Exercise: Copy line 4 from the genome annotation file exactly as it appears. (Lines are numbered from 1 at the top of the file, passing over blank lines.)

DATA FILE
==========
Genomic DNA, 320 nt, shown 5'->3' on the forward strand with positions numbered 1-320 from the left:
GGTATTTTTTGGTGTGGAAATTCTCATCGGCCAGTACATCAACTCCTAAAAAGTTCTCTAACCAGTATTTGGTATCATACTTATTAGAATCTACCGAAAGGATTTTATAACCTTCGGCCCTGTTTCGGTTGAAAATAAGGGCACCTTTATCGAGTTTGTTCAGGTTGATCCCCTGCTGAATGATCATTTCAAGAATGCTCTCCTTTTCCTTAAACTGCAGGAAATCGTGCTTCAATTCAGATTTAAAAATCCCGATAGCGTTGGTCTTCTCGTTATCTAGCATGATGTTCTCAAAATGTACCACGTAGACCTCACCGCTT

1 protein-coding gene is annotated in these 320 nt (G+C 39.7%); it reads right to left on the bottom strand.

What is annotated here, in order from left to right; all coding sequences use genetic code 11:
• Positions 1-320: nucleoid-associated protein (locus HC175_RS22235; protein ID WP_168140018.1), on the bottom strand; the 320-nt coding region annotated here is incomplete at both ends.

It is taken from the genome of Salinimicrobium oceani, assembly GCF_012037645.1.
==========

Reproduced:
What is annotated here, in order from left to right; all coding sequences use genetic code 11: